Pregnant and Over 40: Feeling Alone?
 At one time or another, you are going to be the new girl in school, in church, on your job, in your boyfriend or husband’s family. The new girl always stands out. She has to build her network of new friends. She often feels alone.

Being pregnant and over 40 often makes a woman feels like she is the new girl. She no longer fits in her social circle. Her friends may be planning their children’s wedding or college location while she is planning a birth location. Friends may be talking about joys of the “empty nest” while she is preparing for the heavenly scents and sounds of a newborn.

What can a pregnant woman over 40 do to overcome the feeling of isolation?

1) Embrace your season in life. This is your special season for conception and birth that the Creator has given you. Your girlfriend or mother’s may have given birth much younger. However, you are not your mama or your girlfriend. You are unique. Appreciate it.

2) Join a local or online support group for pregnant women over 40. You will find many good groups online. If the online groups don’t fit your style, establish a local group.

3) Be encouraged by research. A recent national report found birth rates falling in virtually every age group of women in their childbearing years — except for those between 40 and 50. The group aged 40 to 44 had its largest birth rate since 1967.

4) Choose your thoughts wisely. Like a gardener who pulls the weeds out of her flowerbed, pull the negative thoughts from your mind. Replace them with positive and uplifting thoughts.

I encourage you to try these suggestions because even the “new girl” eventually adapts to her changing environment.


  1. To the women you speak of:
    When I was pregnant at 37, 40, and 42, most of my lifelong friends had already had their children, but we still had things to talk about. I'd ask them about their lives and vice versa. True friends will listen, even when it is something that they can not currently relate to.

    Also, I found myself becoming friends with younger women. So I was 40 and they were 32. It was okay. We had the baby thing in common. :)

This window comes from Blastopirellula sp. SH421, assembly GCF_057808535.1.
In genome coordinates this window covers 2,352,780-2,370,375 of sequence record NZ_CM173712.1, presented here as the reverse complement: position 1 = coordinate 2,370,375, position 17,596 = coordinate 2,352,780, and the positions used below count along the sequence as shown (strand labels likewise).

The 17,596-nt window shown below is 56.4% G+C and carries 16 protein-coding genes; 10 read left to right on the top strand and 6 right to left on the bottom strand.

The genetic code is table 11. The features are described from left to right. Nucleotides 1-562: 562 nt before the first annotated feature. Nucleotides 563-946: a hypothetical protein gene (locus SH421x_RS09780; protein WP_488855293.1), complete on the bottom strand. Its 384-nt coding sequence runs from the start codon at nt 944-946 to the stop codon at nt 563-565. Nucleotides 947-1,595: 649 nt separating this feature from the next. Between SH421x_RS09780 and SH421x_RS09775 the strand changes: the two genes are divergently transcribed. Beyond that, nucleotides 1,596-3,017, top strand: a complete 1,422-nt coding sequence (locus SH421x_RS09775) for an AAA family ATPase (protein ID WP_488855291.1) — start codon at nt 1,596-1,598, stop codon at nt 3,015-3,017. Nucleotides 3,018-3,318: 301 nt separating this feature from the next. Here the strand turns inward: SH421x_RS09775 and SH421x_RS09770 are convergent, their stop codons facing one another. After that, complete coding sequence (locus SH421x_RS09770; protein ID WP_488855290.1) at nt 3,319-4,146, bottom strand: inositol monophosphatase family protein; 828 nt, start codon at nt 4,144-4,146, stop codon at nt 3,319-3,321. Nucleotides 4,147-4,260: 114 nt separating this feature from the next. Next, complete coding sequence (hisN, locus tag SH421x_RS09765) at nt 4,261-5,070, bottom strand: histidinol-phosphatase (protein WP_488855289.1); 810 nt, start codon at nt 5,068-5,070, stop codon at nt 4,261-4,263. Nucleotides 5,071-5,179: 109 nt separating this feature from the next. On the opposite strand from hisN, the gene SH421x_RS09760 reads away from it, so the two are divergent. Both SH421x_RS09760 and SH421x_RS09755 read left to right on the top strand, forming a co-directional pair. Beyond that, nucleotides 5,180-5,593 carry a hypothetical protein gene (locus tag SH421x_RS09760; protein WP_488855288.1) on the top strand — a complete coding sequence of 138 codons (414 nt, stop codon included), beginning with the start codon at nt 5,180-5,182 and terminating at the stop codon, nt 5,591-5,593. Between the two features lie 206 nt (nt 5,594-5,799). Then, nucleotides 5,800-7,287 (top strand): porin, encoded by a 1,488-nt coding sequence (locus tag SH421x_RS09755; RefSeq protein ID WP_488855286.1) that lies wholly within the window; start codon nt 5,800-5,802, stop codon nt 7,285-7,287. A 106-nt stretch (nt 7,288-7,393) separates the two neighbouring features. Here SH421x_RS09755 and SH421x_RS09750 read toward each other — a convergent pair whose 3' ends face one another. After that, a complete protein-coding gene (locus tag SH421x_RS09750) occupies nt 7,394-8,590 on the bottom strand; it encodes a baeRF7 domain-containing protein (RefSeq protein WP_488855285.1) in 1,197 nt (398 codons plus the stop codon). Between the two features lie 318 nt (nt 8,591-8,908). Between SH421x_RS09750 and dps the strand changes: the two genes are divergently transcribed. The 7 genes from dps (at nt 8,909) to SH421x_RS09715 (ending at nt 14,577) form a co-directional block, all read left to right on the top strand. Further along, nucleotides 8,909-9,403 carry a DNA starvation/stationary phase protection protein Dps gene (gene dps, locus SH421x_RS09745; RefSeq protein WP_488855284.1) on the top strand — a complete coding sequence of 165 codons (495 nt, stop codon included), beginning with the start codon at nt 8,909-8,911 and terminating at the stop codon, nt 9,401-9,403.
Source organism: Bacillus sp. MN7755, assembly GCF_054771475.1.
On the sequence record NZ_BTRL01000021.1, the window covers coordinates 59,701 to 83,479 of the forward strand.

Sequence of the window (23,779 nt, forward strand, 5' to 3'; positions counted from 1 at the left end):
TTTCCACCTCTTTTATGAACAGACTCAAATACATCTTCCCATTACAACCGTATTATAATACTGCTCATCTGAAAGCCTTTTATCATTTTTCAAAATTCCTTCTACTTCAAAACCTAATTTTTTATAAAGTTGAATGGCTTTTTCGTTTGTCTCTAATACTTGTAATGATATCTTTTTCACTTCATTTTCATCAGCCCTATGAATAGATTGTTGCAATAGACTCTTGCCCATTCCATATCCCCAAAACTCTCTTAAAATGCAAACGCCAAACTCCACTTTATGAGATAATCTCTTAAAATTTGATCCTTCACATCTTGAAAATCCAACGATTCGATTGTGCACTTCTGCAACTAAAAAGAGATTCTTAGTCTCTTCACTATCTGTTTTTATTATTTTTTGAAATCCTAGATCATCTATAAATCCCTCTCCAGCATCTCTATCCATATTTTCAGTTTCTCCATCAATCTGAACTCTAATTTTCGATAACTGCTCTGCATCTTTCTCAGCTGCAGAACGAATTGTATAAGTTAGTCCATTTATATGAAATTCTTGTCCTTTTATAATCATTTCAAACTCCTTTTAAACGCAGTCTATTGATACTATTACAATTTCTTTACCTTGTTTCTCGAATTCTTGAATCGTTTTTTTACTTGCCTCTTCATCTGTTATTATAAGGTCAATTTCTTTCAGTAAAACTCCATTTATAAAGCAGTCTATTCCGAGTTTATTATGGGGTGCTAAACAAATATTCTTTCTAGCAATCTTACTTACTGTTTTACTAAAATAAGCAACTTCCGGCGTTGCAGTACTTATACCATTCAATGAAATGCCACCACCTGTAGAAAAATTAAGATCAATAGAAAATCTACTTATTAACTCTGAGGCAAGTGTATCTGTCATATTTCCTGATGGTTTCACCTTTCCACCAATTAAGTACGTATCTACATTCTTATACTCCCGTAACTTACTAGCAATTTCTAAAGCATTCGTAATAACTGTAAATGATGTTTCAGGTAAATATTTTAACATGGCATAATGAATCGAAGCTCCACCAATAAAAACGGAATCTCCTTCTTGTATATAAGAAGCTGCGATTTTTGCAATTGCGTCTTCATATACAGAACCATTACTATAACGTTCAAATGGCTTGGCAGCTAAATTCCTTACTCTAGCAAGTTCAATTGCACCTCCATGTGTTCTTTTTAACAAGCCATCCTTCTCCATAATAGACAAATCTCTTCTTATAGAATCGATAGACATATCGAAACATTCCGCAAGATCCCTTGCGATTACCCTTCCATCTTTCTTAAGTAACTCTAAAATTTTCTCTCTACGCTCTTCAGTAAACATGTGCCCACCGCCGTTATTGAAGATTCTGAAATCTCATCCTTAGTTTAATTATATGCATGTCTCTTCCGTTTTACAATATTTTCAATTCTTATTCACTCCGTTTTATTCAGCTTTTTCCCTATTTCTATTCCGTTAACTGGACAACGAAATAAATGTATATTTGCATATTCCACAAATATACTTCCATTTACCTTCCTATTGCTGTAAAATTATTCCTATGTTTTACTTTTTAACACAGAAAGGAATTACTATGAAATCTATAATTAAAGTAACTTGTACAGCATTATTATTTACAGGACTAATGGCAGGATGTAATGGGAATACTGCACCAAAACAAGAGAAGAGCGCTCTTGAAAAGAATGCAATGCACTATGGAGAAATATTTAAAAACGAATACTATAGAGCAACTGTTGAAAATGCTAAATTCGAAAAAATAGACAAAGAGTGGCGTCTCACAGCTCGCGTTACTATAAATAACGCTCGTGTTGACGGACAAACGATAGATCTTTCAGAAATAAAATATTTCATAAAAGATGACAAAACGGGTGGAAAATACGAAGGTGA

Good advice, Cynthia.

  2. Anita, you're right about true friends. They are a blessing. Thanks for adding a tip that I forgot to include: become friends with younger women. I don't know how I missed that tip because one of my good friends that I met through my daughter is young enough to be my daughter. However, we have so much in common!

  3. Thanx for your encouragement! I DO feel alone, also because I live in a small Dutch town, with all mums in their twenties (been there, done that:-)
    I'm almost 46 and I have an almost 2-year old.

  4. Midlife Mama,I'm glad that you were encouraged and thanks for commenting. Never forget that there are many women around the world who are in their mid to late 40s who have 2-year-olds or are giving birth at this very moment! I just visited your blog. You have a handsome little son.

  5. Wow, I've never done the blogging thing until now. I finally found women who are feeling the same way that I am. I had an unexpected pregnancy at 40 and was feeling very alone. My circle of friends all have older children or no children. I too am finding new, younger friends because they are the best support for me right now. I'm looking forward to talking with other moms who understand my situation.

  6. Thanks for sharing your thoughts. We're never as alone as we often think. I've been encouraged by my friendship with younger moms, too. Happy New Year!